Mini E electric vehicleEnlarge Photo
The MINI E is currently being delivered to 450 lessees in the state of New York and California. For now, MINI E drivers will have to make due with charging from a 110 volt outlet until the Underwriters Laboratories approves the 220 volt charging cable.
In a slight mix up, MINI was not capable of getting the required approval for the 220 volt charging cable in time for the release of the vehicle. Without the approval, MINI can not send out the cable and instead drivers will have to rely on standard 110 volt power to recharge their vehicles until approval comes in near the end of July.
The MINI E can charge through a dedicated 220 volt outlet in 4 hours. MINI E lessees had to have this outlet installed in their homes in order to take delivery of the vehicle, but they will be unable to use this charging option until the cable gets approval and instead will have to resort to charging via a 110 volt outlet which takes up to 23 hours.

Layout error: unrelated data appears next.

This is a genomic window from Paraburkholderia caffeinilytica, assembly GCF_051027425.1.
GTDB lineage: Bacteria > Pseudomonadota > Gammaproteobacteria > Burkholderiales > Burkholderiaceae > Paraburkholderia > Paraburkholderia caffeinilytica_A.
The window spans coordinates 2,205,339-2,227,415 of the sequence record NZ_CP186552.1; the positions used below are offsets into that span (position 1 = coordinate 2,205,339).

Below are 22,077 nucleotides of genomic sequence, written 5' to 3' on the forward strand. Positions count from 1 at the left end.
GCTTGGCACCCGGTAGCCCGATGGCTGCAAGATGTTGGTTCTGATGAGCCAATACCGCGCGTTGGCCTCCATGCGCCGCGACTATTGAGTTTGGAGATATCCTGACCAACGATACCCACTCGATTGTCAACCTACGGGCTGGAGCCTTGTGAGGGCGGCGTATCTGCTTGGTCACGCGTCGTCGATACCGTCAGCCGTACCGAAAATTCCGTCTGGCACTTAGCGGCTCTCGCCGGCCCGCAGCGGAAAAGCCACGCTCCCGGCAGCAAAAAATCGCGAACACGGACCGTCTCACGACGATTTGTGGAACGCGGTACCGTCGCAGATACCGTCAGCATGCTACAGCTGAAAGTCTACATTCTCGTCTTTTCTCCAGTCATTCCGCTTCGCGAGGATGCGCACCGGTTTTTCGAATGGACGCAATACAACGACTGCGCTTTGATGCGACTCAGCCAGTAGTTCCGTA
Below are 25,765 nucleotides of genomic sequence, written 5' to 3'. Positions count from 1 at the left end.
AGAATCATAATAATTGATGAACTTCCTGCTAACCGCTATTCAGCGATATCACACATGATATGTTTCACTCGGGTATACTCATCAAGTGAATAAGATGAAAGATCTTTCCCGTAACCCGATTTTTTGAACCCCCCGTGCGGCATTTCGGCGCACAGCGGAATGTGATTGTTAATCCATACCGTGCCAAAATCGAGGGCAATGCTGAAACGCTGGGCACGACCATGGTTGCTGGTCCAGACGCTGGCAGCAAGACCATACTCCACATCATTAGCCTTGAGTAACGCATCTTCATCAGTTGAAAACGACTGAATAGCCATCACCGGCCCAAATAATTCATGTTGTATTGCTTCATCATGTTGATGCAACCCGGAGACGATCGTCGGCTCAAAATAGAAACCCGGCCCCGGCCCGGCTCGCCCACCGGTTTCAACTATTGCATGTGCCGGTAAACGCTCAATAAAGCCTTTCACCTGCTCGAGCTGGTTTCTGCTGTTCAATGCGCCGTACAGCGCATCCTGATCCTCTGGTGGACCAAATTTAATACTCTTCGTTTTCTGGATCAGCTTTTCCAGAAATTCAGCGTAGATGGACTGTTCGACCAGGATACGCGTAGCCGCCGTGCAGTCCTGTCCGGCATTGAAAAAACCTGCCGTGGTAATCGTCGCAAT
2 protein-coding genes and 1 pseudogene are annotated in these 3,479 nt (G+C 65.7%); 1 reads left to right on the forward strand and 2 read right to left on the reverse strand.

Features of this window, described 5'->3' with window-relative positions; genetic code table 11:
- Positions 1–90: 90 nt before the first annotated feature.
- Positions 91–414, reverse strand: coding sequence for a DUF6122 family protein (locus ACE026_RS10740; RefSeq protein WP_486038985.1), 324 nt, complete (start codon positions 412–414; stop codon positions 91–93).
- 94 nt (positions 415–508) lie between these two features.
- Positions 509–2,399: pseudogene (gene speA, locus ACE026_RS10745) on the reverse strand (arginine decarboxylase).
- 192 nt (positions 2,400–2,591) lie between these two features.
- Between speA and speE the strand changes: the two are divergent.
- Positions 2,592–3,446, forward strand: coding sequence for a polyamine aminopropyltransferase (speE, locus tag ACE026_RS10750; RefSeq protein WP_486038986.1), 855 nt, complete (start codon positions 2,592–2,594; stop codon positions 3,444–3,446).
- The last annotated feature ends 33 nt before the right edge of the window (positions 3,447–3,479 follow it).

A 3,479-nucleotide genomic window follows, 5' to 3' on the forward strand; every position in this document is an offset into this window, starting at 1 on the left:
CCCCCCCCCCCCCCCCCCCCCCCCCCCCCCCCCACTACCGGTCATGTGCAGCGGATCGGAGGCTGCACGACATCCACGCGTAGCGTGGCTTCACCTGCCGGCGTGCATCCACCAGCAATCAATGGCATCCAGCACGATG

At 23 hours, some long distance commuter will only be able to use their vehicle every other day while they wait for it to charge enough to make the trip again. The main problem associated with this mix up is that early adopters of new technology usually speak up about their experiences either in positive or negative ways. A negative first experience with an EV could persuade possible future EV buyers to consider other types of vehicles.
To rectify the problem, MINI has announced that customers will not have to pay the monthly lease fee of $850 until the 220 volt cable arrives.
Source: USA Today